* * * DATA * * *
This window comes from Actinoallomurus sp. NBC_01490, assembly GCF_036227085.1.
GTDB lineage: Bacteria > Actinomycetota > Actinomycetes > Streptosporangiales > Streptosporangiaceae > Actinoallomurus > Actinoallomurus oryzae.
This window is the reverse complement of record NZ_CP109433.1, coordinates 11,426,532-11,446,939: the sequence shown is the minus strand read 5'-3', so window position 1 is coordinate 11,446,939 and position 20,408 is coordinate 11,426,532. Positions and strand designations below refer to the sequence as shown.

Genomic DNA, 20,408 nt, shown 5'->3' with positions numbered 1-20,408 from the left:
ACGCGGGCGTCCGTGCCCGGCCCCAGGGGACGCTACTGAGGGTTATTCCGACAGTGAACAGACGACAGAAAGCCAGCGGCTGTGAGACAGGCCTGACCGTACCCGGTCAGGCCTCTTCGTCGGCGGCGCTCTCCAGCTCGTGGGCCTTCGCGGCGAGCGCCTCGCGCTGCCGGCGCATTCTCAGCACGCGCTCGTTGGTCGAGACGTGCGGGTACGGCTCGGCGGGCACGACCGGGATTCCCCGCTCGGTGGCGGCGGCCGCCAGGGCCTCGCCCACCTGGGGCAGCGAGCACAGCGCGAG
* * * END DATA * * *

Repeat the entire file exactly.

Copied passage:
This window comes from Actinoallomurus sp. NBC_01490, assembly GCF_036227085.1.
GTDB lineage: Bacteria > Actinomycetota > Actinomycetes > Streptosporangiales > Streptosporangiaceae > Actinoallomurus > Actinoallomurus oryzae.
This window is the reverse complement of record NZ_CP109433.1, coordinates 11,426,532-11,446,939: the sequence shown is the minus strand read 5'-3', so window position 1 is coordinate 11,446,939 and position 20,408 is coordinate 11,426,532. Positions and strand designations below refer to the sequence as shown.

Genomic DNA, 20,408 nt, shown 5'->3' with positions numbered 1-20,408 from the left:
ACGCGGGCGTCCGTGCCCGGCCCCAGGGGACGCTACTGAGGGTTATTCCGACAGTGAACAGACGACAGAAAGCCAGCGGCTGTGAGACAGGCCTGACCGTACCCGGTCAGGCCTCTTCGTCGGCGGCGCTCTCCAGCTCGTGGGCCTTCGCGGCGAGCGCCTCGCGCTGCCGGCGCATTCTCAGCACGCGCTCGTTGGTCGAGACGTGCGGGTACGGCTCGGCGGGCACGACCGGGATTCCCCGCTCGGTGGCGGCGGCCGCCAGGGCCTCGCCCACCTGGGGCAGCGAGCACAGCGCGAG